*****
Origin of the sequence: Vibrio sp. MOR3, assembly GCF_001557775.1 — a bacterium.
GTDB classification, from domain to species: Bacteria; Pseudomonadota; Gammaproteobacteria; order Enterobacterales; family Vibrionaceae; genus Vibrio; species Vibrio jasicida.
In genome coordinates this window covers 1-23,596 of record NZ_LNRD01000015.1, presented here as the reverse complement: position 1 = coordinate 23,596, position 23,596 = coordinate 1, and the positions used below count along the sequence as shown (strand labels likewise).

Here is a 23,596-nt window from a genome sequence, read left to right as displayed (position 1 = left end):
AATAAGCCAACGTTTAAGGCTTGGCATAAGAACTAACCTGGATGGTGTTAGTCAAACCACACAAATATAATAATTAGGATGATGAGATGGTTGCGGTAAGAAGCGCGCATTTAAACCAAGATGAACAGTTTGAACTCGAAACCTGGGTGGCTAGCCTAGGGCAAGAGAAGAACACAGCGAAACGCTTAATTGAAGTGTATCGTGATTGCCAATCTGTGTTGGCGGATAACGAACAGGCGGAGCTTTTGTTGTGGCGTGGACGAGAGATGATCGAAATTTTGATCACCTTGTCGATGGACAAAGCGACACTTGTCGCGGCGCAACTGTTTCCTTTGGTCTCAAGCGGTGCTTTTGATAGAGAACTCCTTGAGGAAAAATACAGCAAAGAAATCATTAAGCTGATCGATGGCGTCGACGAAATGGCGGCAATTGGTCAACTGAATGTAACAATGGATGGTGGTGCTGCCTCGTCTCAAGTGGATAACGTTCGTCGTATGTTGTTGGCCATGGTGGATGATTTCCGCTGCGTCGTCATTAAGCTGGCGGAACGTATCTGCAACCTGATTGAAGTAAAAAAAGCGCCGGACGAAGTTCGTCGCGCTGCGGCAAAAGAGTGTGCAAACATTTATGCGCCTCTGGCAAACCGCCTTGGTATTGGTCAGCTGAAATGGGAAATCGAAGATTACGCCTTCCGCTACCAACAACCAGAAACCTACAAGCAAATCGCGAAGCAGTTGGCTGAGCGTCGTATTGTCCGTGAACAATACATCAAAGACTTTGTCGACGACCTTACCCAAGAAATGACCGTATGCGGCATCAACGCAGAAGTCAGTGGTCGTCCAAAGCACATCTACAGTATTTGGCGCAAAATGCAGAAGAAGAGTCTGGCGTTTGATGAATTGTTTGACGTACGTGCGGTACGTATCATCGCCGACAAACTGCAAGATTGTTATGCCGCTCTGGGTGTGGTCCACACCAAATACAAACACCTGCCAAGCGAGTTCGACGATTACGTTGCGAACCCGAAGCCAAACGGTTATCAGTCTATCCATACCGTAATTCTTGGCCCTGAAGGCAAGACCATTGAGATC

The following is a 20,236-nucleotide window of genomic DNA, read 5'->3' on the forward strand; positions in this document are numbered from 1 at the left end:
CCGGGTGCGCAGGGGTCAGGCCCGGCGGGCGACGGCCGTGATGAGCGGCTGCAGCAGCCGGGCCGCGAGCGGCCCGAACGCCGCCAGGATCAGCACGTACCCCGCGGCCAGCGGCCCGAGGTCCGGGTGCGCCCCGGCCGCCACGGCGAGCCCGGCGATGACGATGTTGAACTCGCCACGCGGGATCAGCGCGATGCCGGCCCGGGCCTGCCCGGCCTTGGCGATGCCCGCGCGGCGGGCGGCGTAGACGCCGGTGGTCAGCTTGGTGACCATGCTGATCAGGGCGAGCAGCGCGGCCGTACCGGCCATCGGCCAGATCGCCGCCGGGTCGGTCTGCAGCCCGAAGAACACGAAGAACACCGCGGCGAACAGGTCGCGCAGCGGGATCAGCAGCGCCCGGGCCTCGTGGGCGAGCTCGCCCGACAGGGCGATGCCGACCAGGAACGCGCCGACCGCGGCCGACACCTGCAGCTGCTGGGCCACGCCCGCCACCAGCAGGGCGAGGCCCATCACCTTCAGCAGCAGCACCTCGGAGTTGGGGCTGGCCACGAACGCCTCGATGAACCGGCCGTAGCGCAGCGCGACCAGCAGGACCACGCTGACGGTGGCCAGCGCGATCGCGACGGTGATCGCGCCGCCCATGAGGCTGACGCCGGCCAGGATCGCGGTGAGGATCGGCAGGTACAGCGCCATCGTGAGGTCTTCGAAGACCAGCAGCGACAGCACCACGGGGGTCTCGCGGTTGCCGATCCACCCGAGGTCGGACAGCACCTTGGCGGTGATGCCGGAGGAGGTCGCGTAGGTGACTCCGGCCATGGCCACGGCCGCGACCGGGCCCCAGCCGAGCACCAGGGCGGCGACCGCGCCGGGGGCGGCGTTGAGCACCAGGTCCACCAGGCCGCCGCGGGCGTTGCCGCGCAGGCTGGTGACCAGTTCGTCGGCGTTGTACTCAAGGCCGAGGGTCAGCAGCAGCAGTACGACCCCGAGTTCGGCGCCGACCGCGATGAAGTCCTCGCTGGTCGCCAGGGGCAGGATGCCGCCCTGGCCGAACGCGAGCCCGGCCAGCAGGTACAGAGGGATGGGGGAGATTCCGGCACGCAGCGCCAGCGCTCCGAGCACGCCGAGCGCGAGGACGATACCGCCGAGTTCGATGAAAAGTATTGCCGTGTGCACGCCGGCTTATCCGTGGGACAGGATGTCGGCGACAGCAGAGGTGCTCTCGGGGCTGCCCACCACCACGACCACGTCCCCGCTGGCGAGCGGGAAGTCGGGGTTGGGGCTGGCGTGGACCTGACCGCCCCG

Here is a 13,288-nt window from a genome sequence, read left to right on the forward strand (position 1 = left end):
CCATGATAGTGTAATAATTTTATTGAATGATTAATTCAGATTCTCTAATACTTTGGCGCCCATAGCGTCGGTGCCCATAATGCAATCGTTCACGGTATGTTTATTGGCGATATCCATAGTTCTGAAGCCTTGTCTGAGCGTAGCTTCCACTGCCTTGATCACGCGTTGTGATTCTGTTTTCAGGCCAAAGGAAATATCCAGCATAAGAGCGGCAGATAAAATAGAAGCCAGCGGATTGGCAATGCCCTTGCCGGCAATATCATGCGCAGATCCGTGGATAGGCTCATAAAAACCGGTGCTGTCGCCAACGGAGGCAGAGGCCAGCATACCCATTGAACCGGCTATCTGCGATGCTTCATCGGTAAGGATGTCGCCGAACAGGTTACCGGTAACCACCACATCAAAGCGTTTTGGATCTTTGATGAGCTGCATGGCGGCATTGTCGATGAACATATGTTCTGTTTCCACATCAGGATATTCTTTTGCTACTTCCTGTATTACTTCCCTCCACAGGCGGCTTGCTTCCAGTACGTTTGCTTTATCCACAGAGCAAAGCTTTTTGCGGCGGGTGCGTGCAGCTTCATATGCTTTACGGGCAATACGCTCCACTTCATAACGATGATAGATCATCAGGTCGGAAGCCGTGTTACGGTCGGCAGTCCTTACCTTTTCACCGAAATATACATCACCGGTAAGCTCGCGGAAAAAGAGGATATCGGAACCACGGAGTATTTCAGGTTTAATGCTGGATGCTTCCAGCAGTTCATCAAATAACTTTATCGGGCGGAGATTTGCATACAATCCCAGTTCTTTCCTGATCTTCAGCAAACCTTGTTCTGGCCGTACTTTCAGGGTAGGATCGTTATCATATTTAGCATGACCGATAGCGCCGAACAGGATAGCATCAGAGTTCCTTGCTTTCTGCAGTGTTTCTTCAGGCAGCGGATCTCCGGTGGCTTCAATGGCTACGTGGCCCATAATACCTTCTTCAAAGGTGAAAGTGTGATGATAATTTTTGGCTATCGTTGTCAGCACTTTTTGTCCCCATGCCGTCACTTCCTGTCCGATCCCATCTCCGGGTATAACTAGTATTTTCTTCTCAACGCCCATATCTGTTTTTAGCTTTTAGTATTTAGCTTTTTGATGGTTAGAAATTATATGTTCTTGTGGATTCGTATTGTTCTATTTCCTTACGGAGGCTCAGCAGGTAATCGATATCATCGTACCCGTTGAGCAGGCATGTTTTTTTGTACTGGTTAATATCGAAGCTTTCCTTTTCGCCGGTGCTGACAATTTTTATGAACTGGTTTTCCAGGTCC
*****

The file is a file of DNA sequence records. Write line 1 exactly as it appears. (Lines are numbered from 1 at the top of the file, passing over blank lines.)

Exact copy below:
Origin of the sequence: Vibrio sp. MOR3, assembly GCF_001557775.1 — a bacterium.